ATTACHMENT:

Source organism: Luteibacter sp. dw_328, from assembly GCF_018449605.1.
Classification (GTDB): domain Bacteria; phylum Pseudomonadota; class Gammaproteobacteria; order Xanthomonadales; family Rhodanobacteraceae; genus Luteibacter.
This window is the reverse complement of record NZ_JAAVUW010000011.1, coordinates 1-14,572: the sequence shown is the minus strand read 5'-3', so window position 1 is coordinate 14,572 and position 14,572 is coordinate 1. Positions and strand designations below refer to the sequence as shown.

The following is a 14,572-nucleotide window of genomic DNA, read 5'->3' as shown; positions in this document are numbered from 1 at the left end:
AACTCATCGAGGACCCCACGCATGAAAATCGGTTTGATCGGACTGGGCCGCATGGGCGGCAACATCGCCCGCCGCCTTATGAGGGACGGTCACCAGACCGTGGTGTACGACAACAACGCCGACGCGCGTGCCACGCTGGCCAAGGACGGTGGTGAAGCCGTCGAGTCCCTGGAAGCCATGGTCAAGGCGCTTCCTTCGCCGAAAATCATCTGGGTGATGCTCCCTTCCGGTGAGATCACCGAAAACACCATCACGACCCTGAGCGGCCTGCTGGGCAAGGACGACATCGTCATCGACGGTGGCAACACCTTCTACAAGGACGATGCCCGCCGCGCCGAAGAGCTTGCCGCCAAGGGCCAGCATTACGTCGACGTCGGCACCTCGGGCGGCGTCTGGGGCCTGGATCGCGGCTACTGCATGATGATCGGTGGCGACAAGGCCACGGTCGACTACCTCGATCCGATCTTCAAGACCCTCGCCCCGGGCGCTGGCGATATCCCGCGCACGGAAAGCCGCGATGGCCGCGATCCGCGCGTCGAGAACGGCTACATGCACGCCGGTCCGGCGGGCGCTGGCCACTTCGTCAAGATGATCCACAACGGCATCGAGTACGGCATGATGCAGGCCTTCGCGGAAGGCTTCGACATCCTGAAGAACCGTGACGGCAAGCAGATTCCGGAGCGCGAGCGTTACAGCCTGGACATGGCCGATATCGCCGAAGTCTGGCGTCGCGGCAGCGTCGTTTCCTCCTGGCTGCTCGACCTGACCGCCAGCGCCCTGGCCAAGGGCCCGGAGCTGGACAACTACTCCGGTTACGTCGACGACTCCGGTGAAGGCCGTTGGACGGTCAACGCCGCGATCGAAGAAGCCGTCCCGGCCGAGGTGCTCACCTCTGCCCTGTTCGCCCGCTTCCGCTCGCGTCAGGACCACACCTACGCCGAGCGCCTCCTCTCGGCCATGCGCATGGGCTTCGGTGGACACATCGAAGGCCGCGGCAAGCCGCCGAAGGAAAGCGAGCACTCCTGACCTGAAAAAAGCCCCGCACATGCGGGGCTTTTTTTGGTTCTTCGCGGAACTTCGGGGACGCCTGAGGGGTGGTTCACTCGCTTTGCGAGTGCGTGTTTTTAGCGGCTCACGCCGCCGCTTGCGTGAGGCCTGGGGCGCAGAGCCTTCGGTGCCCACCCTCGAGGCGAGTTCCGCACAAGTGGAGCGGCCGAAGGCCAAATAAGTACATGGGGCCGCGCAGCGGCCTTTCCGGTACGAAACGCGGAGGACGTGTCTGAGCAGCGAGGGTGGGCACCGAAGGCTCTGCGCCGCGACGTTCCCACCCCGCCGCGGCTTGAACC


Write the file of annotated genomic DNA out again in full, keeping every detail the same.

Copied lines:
Source organism: Luteibacter sp. dw_328, from assembly GCF_018449605.1.
Classification (GTDB): domain Bacteria; phylum Pseudomonadota; class Gammaproteobacteria; order Xanthomonadales; family Rhodanobacteraceae; genus Luteibacter.
This window is the reverse complement of record NZ_JAAVUW010000011.1, coordinates 1-14,572: the sequence shown is the minus strand read 5'-3', so window position 1 is coordinate 14,572 and position 14,572 is coordinate 1. Positions and strand designations below refer to the sequence as shown.

The following is a 14,572-nucleotide window of genomic DNA, read 5'->3' as shown; positions in this document are numbered from 1 at the left end:
AACTCATCGAGGACCCCACGCATGAAAATCGGTTTGATCGGACTGGGCCGCATGGGCGGCAACATCGCCCGCCGCCTTATGAGGGACGGTCACCAGACCGTGGTGTACGACAACAACGCCGACGCGCGTGCCACGCTGGCCAAGGACGGTGGTGAAGCCGTCGAGTCCCTGGAAGCCATGGTCAAGGCGCTTCCTTCGCCGAAAATCATCTGGGTGATGCTCCCTTCCGGTGAGATCACCGAAAACACCATCACGACCCTGAGCGGCCTGCTGGGCAAGGACGACATCGTCATCGACGGTGGCAACACCTTCTACAAGGACGATGCCCGCCGCGCCGAAGAGCTTGCCGCCAAGGGCCAGCATTACGTCGACGTCGGCACCTCGGGCGGCGTCTGGGGCCTGGATCGCGGCTACTGCATGATGATCGGTGGCGACAAGGCCACGGTCGACTACCTCGATCCGATCTTCAAGACCCTCGCCCCGGGCGCTGGCGATATCCCGCGCACGGAAAGCCGCGATGGCCGCGATCCGCGCGTCGAGAACGGCTACATGCACGCCGGTCCGGCGGGCGCTGGCCACTTCGTCAAGATGATCCACAACGGCATCGAGTACGGCATGATGCAGGCCTTCGCGGAAGGCTTCGACATCCTGAAGAACCGTGACGGCAAGCAGATTCCGGAGCGCGAGCGTTACAGCCTGGACATGGCCGATATCGCCGAAGTCTGGCGTCGCGGCAGCGTCGTTTCCTCCTGGCTGCTCGACCTGACCGCCAGCGCCCTGGCCAAGGGCCCGGAGCTGGACAACTACTCCGGTTACGTCGACGACTCCGGTGAAGGCCGTTGGACGGTCAACGCCGCGATCGAAGAAGCCGTCCCGGCCGAGGTGCTCACCTCTGCCCTGTTCGCCCGCTTCCGCTCGCGTCAGGACCACACCTACGCCGAGCGCCTCCTCTCGGCCATGCGCATGGGCTTCGGTGGACACATCGAAGGCCGCGGCAAGCCGCCGAAGGAAAGCGAGCACTCCTGACCTGAAAAAAGCCCCGCACATGCGGGGCTTTTTTTGGTTCTTCGCGGAACTTCGGGGACGCCTGAGGGGTGGTTCACTCGCTTTGCGAGTGCGTGTTTTTAGCGGCTCACGCCGCCGCTTGCGTGAGGCCTGGGGCGCAGAGCCTTCGGTGCCCACCCTCGAGGCGAGTTCCGCACAAGTGGAGCGGCCGAAGGCCAAATAAGTACATGGGGCCGCGCAGCGGCCTTTCCGGTACGAAACGCGGAGGACGTGTCTGAGCAGCGAGGGTGGGCACCGAAGGCTCTGCGCCGCGACGTTCCCACCCCGCCGCGGCTTGAACC